Looking at the way things have panned out in Singapore, a large (and I mean really large) proportion of Singaporeans cannot be trusted to plan properly for their own retirement or even their health care in their silver years. They cannot be trusted to even save for a rainy day or budget their expenses properly without rolling credit card debts.

Hence, our “beloved” “nanny” has taken the shotgun approach by forcing everyone to subscribe to the system. Yes, they’re paternalistic with a holier than thou know it all attitude. But this time they got it very right.

As someone who is just a bit above the median income level amongst Singaporeans, who’s looking at retirement at 65 in 20 something odd years, I can safely put aside around SGD 200,000 in my retirement account, and start to draw down on that from the age of 65 (which is when I plan to stop working). Hell, if I could I would work till 70. Those 5 extra years will make retirement so much more comfortable.

All this with a fully paid up flat above my head, with a maxed out locked away medisave account for healthcare needs.

Once I hit the age of 65, I’ll be getting a monthly payout of anywhere between $1181 to 1669 depending on which scheme I’m subscribing to. And all I have to do is to live past the age of 75 to 77 (12 years max after retirement. Easy Peasy) and the payments would have exceeded the principle sum (not accounting for interest). And this goes on for as long as I’m alive.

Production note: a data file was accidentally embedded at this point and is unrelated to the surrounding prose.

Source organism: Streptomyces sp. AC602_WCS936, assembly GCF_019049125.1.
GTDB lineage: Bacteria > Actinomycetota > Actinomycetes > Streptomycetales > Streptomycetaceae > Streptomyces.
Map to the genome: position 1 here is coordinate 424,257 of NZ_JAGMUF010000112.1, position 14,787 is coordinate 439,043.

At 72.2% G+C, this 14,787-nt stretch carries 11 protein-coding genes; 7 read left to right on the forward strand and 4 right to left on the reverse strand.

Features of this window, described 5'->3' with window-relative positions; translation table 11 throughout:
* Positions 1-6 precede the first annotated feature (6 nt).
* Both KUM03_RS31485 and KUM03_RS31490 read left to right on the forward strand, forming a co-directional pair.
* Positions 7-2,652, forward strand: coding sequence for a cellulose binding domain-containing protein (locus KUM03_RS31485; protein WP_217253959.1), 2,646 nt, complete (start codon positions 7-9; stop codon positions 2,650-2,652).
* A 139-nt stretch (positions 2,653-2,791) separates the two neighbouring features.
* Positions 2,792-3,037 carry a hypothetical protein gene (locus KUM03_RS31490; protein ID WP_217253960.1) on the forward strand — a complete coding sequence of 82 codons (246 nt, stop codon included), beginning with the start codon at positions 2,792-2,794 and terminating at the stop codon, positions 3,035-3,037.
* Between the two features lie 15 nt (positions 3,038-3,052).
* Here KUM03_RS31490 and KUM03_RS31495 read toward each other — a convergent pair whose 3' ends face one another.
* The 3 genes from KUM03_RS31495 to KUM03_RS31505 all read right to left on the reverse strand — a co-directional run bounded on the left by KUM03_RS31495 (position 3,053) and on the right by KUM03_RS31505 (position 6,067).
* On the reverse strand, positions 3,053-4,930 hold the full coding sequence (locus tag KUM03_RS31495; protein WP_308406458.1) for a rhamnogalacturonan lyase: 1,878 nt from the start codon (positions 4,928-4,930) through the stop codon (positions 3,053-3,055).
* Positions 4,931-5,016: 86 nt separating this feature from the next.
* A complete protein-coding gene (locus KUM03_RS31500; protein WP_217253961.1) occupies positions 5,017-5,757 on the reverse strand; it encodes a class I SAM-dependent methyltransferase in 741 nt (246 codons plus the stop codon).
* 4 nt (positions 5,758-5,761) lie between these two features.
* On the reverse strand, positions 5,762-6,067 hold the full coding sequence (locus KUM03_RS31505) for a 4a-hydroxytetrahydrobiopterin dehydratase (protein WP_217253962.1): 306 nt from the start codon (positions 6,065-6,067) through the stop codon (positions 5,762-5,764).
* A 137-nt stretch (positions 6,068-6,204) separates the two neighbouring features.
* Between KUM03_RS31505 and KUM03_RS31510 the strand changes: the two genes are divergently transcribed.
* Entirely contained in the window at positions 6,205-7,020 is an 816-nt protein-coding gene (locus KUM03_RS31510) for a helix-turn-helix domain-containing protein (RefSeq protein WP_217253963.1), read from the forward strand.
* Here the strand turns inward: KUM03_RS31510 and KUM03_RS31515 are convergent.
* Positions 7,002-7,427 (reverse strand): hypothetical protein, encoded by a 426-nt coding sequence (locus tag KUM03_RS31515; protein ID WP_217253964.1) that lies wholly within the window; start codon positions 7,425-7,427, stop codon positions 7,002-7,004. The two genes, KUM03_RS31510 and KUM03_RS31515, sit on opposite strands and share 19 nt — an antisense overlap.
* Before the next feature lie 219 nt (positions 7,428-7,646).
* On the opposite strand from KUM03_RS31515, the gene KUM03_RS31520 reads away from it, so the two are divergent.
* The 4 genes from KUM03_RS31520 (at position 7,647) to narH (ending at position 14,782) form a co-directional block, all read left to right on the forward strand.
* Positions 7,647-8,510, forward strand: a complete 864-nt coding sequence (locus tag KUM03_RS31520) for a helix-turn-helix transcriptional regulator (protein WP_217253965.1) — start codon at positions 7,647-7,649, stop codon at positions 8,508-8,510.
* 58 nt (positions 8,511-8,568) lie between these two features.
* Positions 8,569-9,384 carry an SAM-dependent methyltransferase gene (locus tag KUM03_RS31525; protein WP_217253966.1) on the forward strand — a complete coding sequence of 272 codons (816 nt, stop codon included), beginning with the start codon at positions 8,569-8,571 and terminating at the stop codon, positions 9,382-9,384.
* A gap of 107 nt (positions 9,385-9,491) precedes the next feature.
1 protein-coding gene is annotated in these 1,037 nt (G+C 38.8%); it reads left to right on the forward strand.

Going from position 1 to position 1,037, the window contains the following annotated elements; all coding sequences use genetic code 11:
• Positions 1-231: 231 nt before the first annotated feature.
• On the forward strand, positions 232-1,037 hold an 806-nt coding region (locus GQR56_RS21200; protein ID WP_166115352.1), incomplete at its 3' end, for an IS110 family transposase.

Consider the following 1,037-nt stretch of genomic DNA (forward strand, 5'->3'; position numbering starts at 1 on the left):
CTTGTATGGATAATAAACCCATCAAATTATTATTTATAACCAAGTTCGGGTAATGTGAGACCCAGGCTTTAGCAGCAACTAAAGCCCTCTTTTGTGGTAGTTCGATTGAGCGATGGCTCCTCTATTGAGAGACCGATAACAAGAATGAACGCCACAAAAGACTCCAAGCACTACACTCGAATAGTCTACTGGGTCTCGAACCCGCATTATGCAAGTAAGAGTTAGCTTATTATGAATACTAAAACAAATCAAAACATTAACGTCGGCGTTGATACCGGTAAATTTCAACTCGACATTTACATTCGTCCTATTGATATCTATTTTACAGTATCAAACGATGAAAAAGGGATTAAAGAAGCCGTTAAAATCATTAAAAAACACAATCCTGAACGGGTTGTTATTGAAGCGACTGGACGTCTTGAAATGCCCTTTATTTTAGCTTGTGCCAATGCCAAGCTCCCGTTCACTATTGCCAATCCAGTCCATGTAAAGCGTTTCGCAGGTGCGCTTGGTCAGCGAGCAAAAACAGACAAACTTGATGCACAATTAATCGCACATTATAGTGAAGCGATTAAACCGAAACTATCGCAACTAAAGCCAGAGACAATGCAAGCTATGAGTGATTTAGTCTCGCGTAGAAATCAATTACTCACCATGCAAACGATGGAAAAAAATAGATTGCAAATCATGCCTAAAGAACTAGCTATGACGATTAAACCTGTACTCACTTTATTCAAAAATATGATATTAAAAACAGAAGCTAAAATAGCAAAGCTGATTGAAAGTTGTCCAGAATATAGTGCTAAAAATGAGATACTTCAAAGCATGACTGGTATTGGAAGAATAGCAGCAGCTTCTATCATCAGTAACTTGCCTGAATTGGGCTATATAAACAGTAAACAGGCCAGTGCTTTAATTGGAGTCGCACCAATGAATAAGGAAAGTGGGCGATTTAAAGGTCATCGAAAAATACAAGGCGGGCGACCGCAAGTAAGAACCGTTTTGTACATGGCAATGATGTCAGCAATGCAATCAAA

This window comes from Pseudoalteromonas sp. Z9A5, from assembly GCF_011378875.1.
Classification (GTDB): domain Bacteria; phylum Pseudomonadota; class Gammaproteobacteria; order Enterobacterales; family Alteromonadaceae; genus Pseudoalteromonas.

Hell. If I hit 95 years old I would have had gotten a cumulative payout of over $600,000, three times the principal sum. Imagine if you’re like your grandparents and hit all the way till the late 90s.

Based on Full Retirement Sum (FRS) of a man born in Dec 1976, and $200,000 in the Retirement Account (via Quora)

 

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How is this a bad deal? Looking at it, there’s no way if the CPF scheme was not there I would be able to save up that much. In Singapore’s context all that money will be frittered away on nonsense like a newer car, a nicer house, restaurant meals and vacations to Japan, leaving nothing to retire on.

This numbers look even more ridiculous for the more affluent, who are able to lock aside nearly double of this sum. Or those who have gotten CPF bequests from their deceased parents and who are staring at 4 times the basic retirement sum.

The CPF scheme only looks bad to those who do not study it and work towards using it for yourself. It’s purest form is social insurance. To make sure the ninnys who cannot take care of themselves are taken care off and thus not weigh down on everyone else.

Here is why (and how) parents should try to beat the CPF system

 

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Maggie O

Author Maggie O

Digital extrovert. Social introvert (warning: 93% introverted!) In the day, I work at the labour movement to put cai-png on the table and ice-cream in the fridge. In the night, I read a lot and write a little. Also, all views expressed in my contribution pieces here are based on my personal opinions, and they do not reflect the ideas, ideologies, or points of view of my employer (past, current and future).